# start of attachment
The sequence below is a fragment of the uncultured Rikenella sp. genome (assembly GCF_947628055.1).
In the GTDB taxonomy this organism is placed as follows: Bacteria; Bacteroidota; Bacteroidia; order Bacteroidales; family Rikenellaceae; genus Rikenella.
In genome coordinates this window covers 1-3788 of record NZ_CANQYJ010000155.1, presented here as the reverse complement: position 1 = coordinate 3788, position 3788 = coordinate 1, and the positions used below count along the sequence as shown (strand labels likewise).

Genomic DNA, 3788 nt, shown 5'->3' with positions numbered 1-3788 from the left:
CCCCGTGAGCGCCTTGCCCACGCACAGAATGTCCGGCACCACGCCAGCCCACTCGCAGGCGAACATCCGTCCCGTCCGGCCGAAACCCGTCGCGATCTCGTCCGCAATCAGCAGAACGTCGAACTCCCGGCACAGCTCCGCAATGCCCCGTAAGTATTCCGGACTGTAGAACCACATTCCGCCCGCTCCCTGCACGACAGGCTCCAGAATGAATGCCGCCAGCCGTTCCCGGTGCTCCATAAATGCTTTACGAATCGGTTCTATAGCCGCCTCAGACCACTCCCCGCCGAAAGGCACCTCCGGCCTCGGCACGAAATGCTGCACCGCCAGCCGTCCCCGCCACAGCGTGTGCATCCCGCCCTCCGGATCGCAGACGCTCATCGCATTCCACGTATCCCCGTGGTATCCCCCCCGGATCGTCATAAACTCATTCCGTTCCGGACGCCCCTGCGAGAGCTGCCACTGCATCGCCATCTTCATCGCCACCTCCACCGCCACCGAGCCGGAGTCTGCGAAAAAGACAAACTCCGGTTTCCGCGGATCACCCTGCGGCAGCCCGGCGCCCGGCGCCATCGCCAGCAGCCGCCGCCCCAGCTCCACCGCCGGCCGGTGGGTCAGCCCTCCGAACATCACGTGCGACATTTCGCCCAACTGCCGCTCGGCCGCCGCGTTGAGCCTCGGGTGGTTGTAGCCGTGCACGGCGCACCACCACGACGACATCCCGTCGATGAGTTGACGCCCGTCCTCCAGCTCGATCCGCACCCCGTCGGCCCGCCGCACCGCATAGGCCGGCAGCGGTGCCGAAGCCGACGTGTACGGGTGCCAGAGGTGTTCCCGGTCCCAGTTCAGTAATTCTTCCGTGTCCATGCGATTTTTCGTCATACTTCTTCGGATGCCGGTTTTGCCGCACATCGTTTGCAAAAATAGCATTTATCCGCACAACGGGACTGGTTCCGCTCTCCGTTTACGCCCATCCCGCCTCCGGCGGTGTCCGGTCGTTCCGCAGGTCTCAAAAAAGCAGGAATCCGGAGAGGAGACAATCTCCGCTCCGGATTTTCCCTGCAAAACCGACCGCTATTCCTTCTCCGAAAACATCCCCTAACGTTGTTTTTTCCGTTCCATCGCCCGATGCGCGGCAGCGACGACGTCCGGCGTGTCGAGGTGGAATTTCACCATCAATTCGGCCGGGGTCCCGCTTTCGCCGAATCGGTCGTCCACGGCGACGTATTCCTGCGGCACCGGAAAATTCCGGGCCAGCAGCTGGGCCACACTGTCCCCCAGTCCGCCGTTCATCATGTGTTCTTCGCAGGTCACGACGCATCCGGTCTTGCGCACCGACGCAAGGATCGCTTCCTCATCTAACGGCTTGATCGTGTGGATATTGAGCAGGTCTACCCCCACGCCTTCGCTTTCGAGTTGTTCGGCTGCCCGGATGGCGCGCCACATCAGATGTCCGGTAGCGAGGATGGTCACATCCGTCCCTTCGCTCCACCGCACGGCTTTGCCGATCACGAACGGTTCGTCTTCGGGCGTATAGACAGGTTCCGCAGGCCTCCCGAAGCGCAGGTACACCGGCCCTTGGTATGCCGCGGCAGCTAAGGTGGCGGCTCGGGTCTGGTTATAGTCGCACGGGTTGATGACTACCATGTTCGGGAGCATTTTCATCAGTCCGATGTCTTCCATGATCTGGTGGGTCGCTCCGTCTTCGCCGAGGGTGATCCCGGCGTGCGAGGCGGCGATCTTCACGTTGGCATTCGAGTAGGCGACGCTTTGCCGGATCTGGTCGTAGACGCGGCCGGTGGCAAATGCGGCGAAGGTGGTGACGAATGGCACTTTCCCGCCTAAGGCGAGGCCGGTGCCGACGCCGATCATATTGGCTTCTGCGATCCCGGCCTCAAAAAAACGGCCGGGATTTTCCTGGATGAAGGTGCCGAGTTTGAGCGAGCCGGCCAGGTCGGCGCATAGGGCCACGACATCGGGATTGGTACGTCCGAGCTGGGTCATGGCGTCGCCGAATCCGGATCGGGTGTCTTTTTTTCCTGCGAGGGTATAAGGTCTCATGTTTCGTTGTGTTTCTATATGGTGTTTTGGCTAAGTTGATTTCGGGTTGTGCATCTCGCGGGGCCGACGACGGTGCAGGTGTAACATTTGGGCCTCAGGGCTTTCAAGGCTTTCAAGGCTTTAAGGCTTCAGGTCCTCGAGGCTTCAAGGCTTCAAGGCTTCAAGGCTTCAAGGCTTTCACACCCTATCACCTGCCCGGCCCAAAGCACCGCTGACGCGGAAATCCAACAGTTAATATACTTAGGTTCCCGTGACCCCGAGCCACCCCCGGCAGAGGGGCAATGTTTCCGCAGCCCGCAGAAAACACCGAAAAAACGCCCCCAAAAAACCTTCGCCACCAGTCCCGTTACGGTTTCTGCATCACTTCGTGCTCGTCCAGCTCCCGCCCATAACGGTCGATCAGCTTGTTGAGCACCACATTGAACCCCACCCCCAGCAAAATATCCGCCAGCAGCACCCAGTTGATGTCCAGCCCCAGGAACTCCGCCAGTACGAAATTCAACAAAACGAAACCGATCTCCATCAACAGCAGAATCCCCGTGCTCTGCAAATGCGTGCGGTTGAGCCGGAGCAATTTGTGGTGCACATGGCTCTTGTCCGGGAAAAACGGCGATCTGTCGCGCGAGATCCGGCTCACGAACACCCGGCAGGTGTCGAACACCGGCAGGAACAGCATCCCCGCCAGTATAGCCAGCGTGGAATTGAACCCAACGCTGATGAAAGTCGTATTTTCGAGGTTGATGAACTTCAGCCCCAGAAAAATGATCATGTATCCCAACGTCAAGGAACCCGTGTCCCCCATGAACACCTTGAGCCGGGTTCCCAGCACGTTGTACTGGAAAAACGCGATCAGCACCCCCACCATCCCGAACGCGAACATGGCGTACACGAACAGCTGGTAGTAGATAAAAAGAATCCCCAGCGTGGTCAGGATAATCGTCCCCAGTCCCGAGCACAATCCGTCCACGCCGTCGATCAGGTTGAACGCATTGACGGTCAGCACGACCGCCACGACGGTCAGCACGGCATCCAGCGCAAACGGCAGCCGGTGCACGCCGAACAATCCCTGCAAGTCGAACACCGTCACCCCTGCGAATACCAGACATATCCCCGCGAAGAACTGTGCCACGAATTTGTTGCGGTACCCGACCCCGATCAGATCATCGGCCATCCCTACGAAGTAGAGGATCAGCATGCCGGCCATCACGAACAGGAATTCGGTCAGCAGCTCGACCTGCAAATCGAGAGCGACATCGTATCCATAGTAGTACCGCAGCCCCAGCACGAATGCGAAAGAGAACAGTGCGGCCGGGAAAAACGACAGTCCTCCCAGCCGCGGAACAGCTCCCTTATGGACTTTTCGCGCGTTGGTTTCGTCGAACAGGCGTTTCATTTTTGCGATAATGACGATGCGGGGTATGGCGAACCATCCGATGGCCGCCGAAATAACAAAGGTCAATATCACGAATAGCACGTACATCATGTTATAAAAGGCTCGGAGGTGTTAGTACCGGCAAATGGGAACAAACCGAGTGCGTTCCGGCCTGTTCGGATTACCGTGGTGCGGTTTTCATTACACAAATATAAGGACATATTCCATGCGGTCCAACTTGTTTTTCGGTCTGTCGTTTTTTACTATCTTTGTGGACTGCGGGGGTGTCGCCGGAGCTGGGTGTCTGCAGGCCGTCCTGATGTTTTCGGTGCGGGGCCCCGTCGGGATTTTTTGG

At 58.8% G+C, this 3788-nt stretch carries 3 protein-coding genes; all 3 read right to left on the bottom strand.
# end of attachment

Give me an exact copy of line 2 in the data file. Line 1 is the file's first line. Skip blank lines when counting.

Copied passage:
In the GTDB taxonomy this organism is placed as follows: Bacteria; Bacteroidota; Bacteroidia; order Bacteroidales; family Rikenellaceae; genus Rikenella.